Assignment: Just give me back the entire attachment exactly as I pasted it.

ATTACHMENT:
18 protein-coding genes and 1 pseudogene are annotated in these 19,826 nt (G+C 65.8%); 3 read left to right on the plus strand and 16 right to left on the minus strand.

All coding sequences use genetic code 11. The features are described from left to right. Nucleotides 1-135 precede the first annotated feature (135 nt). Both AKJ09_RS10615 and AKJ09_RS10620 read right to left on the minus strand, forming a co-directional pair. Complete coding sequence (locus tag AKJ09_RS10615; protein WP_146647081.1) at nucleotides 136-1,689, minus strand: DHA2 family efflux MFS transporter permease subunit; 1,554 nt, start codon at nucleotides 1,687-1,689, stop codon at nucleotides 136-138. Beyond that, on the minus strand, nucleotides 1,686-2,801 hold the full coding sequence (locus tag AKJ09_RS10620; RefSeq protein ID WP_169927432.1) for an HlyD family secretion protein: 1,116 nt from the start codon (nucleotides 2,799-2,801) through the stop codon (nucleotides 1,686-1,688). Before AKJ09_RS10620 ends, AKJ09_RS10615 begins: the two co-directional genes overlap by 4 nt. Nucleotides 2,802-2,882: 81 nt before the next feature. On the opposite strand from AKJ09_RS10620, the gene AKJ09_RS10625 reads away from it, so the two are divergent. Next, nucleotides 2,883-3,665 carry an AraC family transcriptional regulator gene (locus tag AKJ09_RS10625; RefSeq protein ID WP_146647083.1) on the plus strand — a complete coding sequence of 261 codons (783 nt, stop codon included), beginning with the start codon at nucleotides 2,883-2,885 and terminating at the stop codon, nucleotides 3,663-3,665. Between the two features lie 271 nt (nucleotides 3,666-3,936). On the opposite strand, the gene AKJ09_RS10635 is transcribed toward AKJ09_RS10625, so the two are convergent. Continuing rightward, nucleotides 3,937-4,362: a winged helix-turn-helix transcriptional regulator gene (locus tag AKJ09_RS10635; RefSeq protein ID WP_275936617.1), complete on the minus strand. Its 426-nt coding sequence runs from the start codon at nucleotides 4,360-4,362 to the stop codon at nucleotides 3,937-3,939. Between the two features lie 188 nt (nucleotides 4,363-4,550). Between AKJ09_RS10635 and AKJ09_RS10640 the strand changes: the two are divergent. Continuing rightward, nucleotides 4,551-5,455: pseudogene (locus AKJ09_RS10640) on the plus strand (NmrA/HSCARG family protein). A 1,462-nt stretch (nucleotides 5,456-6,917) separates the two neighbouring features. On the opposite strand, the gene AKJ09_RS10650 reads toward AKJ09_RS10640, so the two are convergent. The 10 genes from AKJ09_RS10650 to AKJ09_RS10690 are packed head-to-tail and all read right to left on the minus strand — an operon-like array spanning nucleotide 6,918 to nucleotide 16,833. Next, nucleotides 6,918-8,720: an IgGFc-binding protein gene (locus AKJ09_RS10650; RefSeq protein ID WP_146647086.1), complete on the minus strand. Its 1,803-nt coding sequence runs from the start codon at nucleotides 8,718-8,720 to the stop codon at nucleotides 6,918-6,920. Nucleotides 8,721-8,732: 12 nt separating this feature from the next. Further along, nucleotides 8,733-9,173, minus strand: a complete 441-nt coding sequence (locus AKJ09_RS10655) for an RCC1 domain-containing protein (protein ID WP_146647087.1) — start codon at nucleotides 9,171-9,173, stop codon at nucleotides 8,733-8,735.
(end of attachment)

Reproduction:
18 protein-coding genes and 1 pseudogene are annotated in these 19,826 nt (G+C 65.8%); 3 read left to right on the plus strand and 16 right to left on the minus strand.

All coding sequences use genetic code 11. The features are described from left to right. Nucleotides 1-135 precede the first annotated feature (135 nt). Both AKJ09_RS10615 and AKJ09_RS10620 read right to left on the minus strand, forming a co-directional pair. Complete coding sequence (locus tag AKJ09_RS10615; protein WP_146647081.1) at nucleotides 136-1,689, minus strand: DHA2 family efflux MFS transporter permease subunit; 1,554 nt, start codon at nucleotides 1,687-1,689, stop codon at nucleotides 136-138. Beyond that, on the minus strand, nucleotides 1,686-2,801 hold the full coding sequence (locus tag AKJ09_RS10620; RefSeq protein ID WP_169927432.1) for an HlyD family secretion protein: 1,116 nt from the start codon (nucleotides 2,799-2,801) through the stop codon (nucleotides 1,686-1,688). Before AKJ09_RS10620 ends, AKJ09_RS10615 begins: the two co-directional genes overlap by 4 nt. Nucleotides 2,802-2,882: 81 nt before the next feature. On the opposite strand from AKJ09_RS10620, the gene AKJ09_RS10625 reads away from it, so the two are divergent. Next, nucleotides 2,883-3,665 carry an AraC family transcriptional regulator gene (locus tag AKJ09_RS10625; RefSeq protein ID WP_146647083.1) on the plus strand — a complete coding sequence of 261 codons (783 nt, stop codon included), beginning with the start codon at nucleotides 2,883-2,885 and terminating at the stop codon, nucleotides 3,663-3,665. Between the two features lie 271 nt (nucleotides 3,666-3,936). On the opposite strand, the gene AKJ09_RS10635 is transcribed toward AKJ09_RS10625, so the two are convergent. Continuing rightward, nucleotides 3,937-4,362: a winged helix-turn-helix transcriptional regulator gene (locus tag AKJ09_RS10635; RefSeq protein ID WP_275936617.1), complete on the minus strand. Its 426-nt coding sequence runs from the start codon at nucleotides 4,360-4,362 to the stop codon at nucleotides 3,937-3,939. Between the two features lie 188 nt (nucleotides 4,363-4,550). Between AKJ09_RS10635 and AKJ09_RS10640 the strand changes: the two are divergent. Continuing rightward, nucleotides 4,551-5,455: pseudogene (locus AKJ09_RS10640) on the plus strand (NmrA/HSCARG family protein). A 1,462-nt stretch (nucleotides 5,456-6,917) separates the two neighbouring features. On the opposite strand, the gene AKJ09_RS10650 reads toward AKJ09_RS10640, so the two are convergent. The 10 genes from AKJ09_RS10650 to AKJ09_RS10690 are packed head-to-tail and all read right to left on the minus strand — an operon-like array spanning nucleotide 6,918 to nucleotide 16,833. Next, nucleotides 6,918-8,720: an IgGFc-binding protein gene (locus AKJ09_RS10650; RefSeq protein ID WP_146647086.1), complete on the minus strand. Its 1,803-nt coding sequence runs from the start codon at nucleotides 8,718-8,720 to the stop codon at nucleotides 6,918-6,920. Nucleotides 8,721-8,732: 12 nt separating this feature from the next. Further along, nucleotides 8,733-9,173, minus strand: a complete 441-nt coding sequence (locus AKJ09_RS10655) for an RCC1 domain-containing protein (protein ID WP_146647087.1) — start codon at nucleotides 9,171-9,173, stop codon at nucleotides 8,733-8,735.